Tri Pi braves elements, paints chests for Pitt football


Thomas Yang | Assistant Visual Editor

Jonathan Perlman (far left), Pat Gardner (far right) and other students spelled “Pitt Strong” in body paint at an October football game against Miami to honor the Tree of Life victims.

By Ben Mankowski, Staff Writer

First-year receiver KJ Hamler sprinted a punt return 39 yards for a touchdown to stretch Penn State’s lead to 24 over the home Pitt Panthers. That was the cue for a majority of the home student section — the Panther Pitt — to get out of the freezing rain and head home.

After nursing a one-point lead at halftime, the Nittany Lions ran away in the second half en route to a 51-6 win over Pitt in September of 2018.

But as scores of Panther fans filed out of Heinz Field that night, a select group of students occupying the front row remained — the Pitt Painting Panthers, or “Tri Pi,” as they call themselves. They are Pitt football’s self-confessed superfans that brave grisly weather and brutal losses to be there for the team they love.

“That game I vividly remember at halftime, we were all so cold, we did a lap around the stadium to warm up,” senior mechanical engineering major Jonathan Perlman said.

The majority of Tri Pi consists of engineering students who simply love Pitt football. They can be seen at every home game in the very front row, often with shirts off and chest paint on. This relatively small group is typically the rowdiest and most high-spirited at every game, supplying energy to fans around them.

For Perlman, the self-proclaimed “rowdiest Pitt fan,” his membership with Tri Pi began his first year while attending a Pitt football game with friends.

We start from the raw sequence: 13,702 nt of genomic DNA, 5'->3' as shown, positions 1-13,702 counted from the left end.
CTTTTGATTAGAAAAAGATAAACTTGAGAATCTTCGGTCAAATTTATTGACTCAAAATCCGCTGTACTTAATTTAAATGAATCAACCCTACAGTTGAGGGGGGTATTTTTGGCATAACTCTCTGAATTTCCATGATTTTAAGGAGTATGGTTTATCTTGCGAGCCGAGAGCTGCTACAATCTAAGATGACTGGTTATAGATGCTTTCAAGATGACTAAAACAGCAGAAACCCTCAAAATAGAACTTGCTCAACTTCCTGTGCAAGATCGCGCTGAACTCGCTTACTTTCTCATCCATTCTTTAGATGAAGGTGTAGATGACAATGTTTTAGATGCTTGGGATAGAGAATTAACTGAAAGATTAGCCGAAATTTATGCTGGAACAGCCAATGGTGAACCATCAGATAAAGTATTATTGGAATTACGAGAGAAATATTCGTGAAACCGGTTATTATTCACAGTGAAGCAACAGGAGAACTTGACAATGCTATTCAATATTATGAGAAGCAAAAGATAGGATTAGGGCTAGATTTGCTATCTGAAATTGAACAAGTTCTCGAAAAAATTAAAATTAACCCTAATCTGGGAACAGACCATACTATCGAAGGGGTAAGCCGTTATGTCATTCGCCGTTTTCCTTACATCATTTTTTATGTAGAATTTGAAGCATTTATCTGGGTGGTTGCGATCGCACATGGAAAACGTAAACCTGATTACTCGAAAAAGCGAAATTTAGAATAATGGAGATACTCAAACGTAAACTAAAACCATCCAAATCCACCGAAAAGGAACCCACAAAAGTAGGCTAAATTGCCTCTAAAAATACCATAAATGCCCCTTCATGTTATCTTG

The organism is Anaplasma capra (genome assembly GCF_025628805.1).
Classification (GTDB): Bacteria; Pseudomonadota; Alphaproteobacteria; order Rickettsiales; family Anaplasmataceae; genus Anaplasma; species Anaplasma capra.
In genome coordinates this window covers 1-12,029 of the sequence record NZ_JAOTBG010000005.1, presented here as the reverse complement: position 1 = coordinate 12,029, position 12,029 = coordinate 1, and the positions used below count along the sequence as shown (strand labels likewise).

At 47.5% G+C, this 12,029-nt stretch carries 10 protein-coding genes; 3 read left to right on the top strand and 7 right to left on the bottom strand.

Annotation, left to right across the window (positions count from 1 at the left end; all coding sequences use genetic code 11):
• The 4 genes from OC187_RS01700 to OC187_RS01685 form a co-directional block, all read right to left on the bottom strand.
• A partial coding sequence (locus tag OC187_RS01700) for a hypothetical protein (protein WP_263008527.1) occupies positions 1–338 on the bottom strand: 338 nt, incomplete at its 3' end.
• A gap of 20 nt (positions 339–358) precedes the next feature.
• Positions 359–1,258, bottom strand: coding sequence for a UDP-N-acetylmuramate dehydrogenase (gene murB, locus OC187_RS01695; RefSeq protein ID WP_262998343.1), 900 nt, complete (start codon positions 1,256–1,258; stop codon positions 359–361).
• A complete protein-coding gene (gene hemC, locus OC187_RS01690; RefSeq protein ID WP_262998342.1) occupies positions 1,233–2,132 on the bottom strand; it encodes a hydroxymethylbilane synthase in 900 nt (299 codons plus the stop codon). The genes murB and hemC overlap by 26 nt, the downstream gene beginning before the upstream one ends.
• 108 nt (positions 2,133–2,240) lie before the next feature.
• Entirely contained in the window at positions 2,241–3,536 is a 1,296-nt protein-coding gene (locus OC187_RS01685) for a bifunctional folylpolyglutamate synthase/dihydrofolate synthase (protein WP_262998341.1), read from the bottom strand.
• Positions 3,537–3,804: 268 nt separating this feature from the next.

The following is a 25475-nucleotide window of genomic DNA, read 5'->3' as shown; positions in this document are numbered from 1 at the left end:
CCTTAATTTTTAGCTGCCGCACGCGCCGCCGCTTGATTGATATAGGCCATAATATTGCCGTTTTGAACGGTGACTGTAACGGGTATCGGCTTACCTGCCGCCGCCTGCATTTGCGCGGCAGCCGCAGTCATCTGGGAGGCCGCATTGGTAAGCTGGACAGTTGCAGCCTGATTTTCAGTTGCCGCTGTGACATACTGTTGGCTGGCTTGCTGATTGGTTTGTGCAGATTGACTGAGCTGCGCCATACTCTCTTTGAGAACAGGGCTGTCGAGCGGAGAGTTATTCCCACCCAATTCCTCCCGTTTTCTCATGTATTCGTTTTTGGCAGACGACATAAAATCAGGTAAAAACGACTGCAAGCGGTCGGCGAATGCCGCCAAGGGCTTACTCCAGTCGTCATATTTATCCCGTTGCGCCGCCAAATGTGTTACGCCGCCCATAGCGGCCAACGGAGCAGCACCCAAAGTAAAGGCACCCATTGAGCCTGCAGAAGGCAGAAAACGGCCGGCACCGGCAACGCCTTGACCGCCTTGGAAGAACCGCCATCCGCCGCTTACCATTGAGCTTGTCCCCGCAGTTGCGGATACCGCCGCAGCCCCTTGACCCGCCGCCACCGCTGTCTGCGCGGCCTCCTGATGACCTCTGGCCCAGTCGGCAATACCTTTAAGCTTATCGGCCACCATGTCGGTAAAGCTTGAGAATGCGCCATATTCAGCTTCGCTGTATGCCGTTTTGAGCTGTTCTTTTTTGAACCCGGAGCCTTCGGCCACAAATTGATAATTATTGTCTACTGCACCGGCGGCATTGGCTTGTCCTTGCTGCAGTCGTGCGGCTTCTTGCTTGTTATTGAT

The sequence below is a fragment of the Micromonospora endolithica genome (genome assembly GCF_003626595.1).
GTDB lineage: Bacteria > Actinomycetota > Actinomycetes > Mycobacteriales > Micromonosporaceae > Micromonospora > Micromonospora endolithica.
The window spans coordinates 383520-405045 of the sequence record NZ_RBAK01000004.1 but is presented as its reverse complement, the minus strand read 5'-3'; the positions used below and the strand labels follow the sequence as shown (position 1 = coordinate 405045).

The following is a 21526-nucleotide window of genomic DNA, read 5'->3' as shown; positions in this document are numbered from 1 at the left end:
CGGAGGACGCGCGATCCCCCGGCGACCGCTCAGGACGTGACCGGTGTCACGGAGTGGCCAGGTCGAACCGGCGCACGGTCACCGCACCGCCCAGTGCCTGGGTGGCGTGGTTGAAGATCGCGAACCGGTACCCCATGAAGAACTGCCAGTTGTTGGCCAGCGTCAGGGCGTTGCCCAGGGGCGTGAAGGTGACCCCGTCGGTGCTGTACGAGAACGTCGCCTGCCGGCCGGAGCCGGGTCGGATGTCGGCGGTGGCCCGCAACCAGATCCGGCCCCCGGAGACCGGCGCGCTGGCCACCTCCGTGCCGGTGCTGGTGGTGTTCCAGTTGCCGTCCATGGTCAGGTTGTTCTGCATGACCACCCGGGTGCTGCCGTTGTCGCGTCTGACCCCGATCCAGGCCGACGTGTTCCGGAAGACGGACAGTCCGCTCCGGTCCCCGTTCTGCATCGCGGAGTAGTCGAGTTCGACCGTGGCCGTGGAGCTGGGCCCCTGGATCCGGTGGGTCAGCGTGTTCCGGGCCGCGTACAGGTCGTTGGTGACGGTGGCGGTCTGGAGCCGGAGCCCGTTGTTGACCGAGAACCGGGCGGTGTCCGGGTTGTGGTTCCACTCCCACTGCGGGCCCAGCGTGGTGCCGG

“My first Pitt game I had no intention of painting up,” Perlman said. “I went early for Rib Fest with four friends … We ran into seniors who were also engineers and they told us, ‘We’re painting up and have two spots left. Does anyone want to paint up?’”

Perlman (far left) first “painted up” in his first year at Pitt in 2016 when the Panthers opened the season against Villanova.

They enjoyed the game and fandom experience from the front row. And after, Perlman stayed in contact with those who introduced him and eventually joined his newfound chest-painting aficionados on the engineering student council. From there, the group stayed centered in the engineering school as Perlman and others got more involved and recruited fellow engineering students.

Evan Kaseman, a senior mechanical engineer who also served as student section leader in high school, spoke to how close the group has become over the years.

“We treat it like a fraternity in a way,” he said. “It’s a family.”

Thomas Yang | Assistant Visual Editor
Evan Kaseman, a senior mechanical engineering student, cheers from the front of the student section at Heinz Field.

Pat Gardner, a junior computer engineer, also found his love of “painting up” as a first-year when Pitt played Oklahoma State in 2017. He’s been involved ever since and now helps the group stay organized.

“This year I started the GroupMe for the whole group and bought the paint and everything,” he said. “I’ve kind of functioned as an informal leader.”

The game-day logistics are taken very seriously for every member. They have to gather the paint and often prepare a whole day ahead of time to be ready by kickoff.